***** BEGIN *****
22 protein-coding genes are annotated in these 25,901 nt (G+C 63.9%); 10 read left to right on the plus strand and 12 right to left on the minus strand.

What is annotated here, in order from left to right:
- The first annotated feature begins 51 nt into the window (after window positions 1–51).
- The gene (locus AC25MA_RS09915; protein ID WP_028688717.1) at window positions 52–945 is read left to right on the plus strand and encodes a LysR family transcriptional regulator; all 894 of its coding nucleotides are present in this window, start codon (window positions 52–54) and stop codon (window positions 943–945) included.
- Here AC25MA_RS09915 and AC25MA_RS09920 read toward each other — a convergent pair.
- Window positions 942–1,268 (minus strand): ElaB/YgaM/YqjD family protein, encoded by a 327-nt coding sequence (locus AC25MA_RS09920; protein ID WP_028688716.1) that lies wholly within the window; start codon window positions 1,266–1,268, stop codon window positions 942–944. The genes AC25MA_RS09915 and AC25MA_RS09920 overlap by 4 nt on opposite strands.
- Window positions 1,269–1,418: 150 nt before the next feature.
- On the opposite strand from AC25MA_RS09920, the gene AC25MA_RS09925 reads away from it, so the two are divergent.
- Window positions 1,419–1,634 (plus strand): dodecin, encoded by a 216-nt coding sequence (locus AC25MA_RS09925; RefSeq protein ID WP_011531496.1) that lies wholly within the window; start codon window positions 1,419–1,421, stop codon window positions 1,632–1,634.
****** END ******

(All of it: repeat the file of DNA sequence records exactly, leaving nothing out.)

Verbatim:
22 protein-coding genes are annotated in these 25,901 nt (G+C 63.9%); 10 read left to right on the plus strand and 12 right to left on the minus strand.

What is annotated here, in order from left to right:
- The first annotated feature begins 51 nt into the window (after window positions 1–51).
- The gene (locus AC25MA_RS09915; protein ID WP_028688717.1) at window positions 52–945 is read left to right on the plus strand and encodes a LysR family transcriptional regulator; all 894 of its coding nucleotides are present in this window, start codon (window positions 52–54) and stop codon (window positions 943–945) included.
- Here AC25MA_RS09915 and AC25MA_RS09920 read toward each other — a convergent pair.
- Window positions 942–1,268 (minus strand): ElaB/YgaM/YqjD family protein, encoded by a 327-nt coding sequence (locus AC25MA_RS09920; protein ID WP_028688716.1) that lies wholly within the window; start codon window positions 1,266–1,268, stop codon window positions 942–944. The genes AC25MA_RS09915 and AC25MA_RS09920 overlap by 4 nt on opposite strands.
- Window positions 1,269–1,418: 150 nt before the next feature.
- On the opposite strand from AC25MA_RS09920, the gene AC25MA_RS09925 reads away from it, so the two are divergent.
- Window positions 1,419–1,634 (plus strand): dodecin, encoded by a 216-nt coding sequence (locus AC25MA_RS09925; RefSeq protein ID WP_011531496.1) that lies wholly within the window; start codon window positions 1,419–1,421, stop codon window positions 1,632–1,634.